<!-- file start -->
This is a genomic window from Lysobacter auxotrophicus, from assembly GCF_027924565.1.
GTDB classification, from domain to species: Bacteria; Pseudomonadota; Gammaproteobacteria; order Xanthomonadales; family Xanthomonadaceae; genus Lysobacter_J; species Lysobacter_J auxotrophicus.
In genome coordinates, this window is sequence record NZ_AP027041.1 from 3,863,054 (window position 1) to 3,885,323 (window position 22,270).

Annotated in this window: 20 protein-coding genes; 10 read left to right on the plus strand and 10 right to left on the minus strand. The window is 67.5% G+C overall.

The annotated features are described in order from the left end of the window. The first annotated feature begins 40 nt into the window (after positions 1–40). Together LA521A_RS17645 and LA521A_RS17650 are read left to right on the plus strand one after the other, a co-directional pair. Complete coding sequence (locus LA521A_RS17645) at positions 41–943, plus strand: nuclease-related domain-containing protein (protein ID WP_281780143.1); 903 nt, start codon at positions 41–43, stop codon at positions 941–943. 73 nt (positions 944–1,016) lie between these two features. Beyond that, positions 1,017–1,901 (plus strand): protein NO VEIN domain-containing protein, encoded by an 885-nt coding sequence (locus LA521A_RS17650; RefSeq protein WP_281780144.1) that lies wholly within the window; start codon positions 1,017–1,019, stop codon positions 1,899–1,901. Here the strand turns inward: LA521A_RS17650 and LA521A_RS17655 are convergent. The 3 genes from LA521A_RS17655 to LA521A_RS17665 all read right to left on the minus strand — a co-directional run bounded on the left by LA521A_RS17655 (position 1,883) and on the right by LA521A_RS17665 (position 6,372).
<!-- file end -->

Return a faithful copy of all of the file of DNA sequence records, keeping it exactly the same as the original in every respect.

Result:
This is a genomic window from Lysobacter auxotrophicus, from assembly GCF_027924565.1.
GTDB classification, from domain to species: Bacteria; Pseudomonadota; Gammaproteobacteria; order Xanthomonadales; family Xanthomonadaceae; genus Lysobacter_J; species Lysobacter_J auxotrophicus.
In genome coordinates, this window is sequence record NZ_AP027041.1 from 3,863,054 (window position 1) to 3,885,323 (window position 22,270).

Annotated in this window: 20 protein-coding genes; 10 read left to right on the plus strand and 10 right to left on the minus strand. The window is 67.5% G+C overall.

The annotated features are described in order from the left end of the window. The first annotated feature begins 40 nt into the window (after positions 1–40). Together LA521A_RS17645 and LA521A_RS17650 are read left to right on the plus strand one after the other, a co-directional pair. Complete coding sequence (locus LA521A_RS17645) at positions 41–943, plus strand: nuclease-related domain-containing protein (protein ID WP_281780143.1); 903 nt, start codon at positions 41–43, stop codon at positions 941–943. 73 nt (positions 944–1,016) lie between these two features. Beyond that, positions 1,017–1,901 (plus strand): protein NO VEIN domain-containing protein, encoded by an 885-nt coding sequence (locus LA521A_RS17650; RefSeq protein WP_281780144.1) that lies wholly within the window; start codon positions 1,017–1,019, stop codon positions 1,899–1,901. Here the strand turns inward: LA521A_RS17650 and LA521A_RS17655 are convergent. The 3 genes from LA521A_RS17655 to LA521A_RS17665 all read right to left on the minus strand — a co-directional run bounded on the left by LA521A_RS17655 (position 1,883) and on the right by LA521A_RS17665 (position 6,372).